This descent into roguelike territory is what makes up the vast majority of the game, and you get there rather quickly. After a brief tutorial, you’re launched straight onto the golf course with nothing to do but clear it.
There are pros and cons to the approach taken here. The most significant thing is that the gameplay is very solid in its own right. Cursed to Golf is difficult but fair. Levels are fairly lengthy and pack a lot of tight curves and traps to work around, but your control of the golf ball is so precise that failure makes you want to strive to improve, not grow frustrated. An unsuccessful attempt feels like a skill issue on the part of the player, not the game being janky. I found that on average, I made it through most levels with somewhere between one and three shots left. Certainly not a huge margin of victory, but a decently comfortable win.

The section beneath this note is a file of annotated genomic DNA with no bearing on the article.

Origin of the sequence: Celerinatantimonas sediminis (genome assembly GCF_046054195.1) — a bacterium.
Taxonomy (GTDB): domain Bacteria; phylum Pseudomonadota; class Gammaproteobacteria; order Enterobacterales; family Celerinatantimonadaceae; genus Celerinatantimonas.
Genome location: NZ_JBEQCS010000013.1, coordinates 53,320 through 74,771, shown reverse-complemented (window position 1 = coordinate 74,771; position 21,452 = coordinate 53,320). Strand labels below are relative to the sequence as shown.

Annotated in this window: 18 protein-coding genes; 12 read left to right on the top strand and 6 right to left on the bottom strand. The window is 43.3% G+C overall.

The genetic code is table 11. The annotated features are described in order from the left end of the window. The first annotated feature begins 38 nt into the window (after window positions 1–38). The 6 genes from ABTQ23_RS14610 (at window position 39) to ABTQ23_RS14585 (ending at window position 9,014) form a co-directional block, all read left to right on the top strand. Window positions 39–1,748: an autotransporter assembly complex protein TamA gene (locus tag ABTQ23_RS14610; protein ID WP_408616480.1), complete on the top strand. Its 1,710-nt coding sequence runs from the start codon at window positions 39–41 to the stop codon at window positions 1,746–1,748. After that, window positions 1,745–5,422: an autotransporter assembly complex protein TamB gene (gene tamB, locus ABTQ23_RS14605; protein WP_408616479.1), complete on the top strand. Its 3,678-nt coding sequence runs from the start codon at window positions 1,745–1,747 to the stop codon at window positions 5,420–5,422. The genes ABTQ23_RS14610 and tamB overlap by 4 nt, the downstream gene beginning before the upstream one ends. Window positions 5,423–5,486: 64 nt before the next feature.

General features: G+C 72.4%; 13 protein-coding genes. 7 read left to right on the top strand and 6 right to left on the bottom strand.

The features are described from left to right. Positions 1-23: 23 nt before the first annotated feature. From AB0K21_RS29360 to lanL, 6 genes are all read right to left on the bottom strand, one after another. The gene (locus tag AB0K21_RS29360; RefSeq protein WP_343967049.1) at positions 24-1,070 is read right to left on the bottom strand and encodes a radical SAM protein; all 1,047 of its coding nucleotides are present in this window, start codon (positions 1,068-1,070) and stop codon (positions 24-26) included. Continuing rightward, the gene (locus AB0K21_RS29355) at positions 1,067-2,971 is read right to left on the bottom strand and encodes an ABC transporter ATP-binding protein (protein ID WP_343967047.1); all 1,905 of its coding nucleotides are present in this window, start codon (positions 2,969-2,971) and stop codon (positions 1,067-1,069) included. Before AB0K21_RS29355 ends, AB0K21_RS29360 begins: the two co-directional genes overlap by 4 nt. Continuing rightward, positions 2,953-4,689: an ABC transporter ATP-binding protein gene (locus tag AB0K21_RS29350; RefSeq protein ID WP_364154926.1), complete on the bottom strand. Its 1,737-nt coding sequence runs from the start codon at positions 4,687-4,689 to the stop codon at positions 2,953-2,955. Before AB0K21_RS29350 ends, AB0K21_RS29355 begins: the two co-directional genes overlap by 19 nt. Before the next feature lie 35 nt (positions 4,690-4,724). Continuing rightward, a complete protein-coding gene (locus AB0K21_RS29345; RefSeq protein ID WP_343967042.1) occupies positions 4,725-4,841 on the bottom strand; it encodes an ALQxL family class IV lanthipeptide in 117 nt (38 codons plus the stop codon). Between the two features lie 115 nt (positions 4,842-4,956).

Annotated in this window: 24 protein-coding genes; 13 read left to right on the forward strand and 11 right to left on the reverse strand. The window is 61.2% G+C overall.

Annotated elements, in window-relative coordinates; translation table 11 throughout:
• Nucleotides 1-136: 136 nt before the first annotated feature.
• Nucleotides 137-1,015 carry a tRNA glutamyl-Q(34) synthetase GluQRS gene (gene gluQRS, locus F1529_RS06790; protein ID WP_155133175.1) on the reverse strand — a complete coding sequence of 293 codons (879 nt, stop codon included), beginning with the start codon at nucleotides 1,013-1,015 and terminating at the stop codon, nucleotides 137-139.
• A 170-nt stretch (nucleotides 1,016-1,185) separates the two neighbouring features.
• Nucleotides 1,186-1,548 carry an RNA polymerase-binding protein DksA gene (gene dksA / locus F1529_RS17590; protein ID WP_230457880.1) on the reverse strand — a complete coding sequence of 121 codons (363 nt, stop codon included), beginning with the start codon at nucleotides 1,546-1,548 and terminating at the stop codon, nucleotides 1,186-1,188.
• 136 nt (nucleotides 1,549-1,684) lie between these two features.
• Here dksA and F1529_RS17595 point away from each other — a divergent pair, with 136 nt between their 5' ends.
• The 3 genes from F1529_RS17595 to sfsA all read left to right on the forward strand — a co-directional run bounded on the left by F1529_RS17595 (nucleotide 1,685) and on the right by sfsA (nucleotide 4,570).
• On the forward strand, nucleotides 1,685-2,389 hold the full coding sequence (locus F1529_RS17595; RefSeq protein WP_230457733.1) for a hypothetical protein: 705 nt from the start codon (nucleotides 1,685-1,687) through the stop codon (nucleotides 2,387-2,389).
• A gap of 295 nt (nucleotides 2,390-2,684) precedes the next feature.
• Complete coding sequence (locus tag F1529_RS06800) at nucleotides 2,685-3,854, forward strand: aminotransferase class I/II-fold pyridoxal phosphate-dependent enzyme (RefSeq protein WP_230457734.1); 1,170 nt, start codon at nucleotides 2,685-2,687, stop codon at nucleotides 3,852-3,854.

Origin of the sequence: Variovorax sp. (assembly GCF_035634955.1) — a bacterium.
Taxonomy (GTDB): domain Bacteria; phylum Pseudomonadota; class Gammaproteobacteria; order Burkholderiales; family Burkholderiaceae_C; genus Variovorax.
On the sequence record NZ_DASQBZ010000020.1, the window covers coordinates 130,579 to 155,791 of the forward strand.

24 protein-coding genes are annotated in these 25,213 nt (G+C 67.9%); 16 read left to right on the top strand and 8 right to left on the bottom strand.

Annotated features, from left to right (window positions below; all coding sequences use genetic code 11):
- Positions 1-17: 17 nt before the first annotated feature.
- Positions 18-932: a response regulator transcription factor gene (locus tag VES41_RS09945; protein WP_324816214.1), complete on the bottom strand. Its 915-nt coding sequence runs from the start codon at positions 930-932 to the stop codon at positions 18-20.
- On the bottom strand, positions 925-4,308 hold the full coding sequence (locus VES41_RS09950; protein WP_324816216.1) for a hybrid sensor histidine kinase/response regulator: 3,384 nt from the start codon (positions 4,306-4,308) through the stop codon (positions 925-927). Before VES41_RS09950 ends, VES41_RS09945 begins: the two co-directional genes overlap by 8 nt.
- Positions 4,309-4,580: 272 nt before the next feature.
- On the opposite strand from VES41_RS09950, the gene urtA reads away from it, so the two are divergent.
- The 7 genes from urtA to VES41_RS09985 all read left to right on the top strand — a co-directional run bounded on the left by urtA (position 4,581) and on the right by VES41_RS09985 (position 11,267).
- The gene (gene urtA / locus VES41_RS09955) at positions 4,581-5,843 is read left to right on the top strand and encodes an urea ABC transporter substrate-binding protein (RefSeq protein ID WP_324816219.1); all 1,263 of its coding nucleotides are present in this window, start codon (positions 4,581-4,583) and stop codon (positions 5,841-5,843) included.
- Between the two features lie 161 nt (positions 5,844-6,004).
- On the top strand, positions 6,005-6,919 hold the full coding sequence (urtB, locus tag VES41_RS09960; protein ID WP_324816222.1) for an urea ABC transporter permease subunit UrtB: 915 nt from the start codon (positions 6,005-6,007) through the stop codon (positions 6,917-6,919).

The randomized levels help keep things fresh, as you never know exactly what you’re about to go up against. In classic roguelike fashion, your improvement as a player comes not from familiarizing yourself with specific obstacles but growing proficient enough at the game on a base level that you can handle any challenge it throws at you. I really love this approach, as I feel as though it lets you appreciate the fundamental game design more thoroughly.
The presentation of the game is phenomenal, which goes a long way. I’m a sucker for pixel art, and this is legitimately among my favorite I’ve ever seen. The artwork is incredibly crisp and colorful, lending an adorable contrast to the mildly dark content of the story. The precise and bold linework is beneficial from a gameplay perspective as well, ensuring that you never lose track of your ball amongst any of the obstructions or obstacles present. I also want to give special attention to the sound design. It’s incredibly tactile and is combined beautifully with the Switch’s rumble. You get such a real sense of things like hitting a ball especially hard to get it out of the rough, it’s fantastic.